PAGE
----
A new inversion algorithm for estimating the best fitting parameters of some geometrically simple body to measured self-potential anomalies

Khalid Essa, Salah Mehanee*, Paul D. Smith

*Corresponding author for this work

    Research output: Contribution to journalArticle

    29 Citations (Scopus)

    Abstract

    We have developed a new least-squares inversion approach to determine successively the depth (z), polarization angle, and electric dipole moment of a buried structure from the self-potential (SP) anomaly data measured along a profile. This inverse algorithm makes it possible to use all the observed data when determining each of these three parameters. The problem of the depth determination has been parameterised from the forward modelling operator, and transformed into a nonlinear equation in the form (z)≤0 by minimising an objective functional in the least-squares sense. Using the estimated depth and applying the least-squares method, the polarization angle is then determined from the entire observed data by a linear formula. Finally, knowing the depth and polarization angle, the dipole moment is expressed by a linear equation and is computed using the whole measured data. This technique is applicable for a class of geometrically simple anomalous bodies, including the semi-infinite vertical cylinder, the infinitely long horizontal cylinder, and the sphere. The method is tested and verified on numerical examples with and without random noise. It is also successfully applied to two real datasets from mineral exploration in Germany and Turkey, and we have found that the estimated depths and the other SP model parameters are in good agreement with the known actual values.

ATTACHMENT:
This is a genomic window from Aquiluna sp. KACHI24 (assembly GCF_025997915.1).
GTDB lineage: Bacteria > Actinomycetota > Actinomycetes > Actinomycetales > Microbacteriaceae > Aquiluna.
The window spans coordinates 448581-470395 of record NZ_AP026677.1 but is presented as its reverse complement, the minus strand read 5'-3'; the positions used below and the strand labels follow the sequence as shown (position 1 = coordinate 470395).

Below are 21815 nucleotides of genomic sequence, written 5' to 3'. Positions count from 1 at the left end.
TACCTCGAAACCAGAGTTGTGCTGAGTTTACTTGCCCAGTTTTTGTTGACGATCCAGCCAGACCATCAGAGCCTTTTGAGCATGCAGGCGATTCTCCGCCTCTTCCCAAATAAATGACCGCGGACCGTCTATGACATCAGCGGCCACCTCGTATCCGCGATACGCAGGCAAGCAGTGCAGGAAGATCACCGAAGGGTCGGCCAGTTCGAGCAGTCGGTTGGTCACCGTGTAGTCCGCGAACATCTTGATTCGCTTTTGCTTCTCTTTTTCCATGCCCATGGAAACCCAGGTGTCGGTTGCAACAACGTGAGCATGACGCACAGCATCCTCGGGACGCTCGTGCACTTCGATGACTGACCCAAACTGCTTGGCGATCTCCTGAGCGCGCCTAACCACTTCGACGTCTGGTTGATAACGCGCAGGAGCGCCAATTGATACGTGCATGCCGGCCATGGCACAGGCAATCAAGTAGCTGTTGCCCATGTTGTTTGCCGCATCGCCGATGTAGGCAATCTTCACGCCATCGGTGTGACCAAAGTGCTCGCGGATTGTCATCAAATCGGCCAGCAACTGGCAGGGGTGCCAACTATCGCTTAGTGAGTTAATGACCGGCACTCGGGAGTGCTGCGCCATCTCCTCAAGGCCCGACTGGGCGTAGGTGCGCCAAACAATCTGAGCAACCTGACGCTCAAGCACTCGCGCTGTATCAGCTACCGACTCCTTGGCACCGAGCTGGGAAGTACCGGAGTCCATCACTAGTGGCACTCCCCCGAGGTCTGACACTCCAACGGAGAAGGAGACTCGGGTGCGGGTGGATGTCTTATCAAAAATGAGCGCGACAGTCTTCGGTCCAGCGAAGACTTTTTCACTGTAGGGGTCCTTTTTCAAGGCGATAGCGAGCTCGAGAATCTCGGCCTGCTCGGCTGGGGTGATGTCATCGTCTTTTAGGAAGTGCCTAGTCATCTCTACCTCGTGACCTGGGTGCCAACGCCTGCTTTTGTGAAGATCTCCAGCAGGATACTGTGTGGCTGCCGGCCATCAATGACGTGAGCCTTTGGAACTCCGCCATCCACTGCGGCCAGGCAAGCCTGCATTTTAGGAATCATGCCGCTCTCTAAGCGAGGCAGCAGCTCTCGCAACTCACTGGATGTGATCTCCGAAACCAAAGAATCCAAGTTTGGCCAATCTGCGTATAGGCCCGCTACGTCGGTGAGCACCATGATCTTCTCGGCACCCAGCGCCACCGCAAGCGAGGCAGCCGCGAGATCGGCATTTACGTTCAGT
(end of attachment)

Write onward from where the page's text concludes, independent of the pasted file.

Original languageEnglish
    Pages (from-to)155-163
    Number of pages9
    JournalExploration Geophysics
    Volume39
    Issue number3
    DOIs
    Publication statusPublished - 2008

    Fingerprint Dive into the research topics of 'A new inversion algorithm for estimating the best fitting parameters of some geometrically simple body to measured self-potential anomalies'. Together they form a unique fingerprint.

    Cite this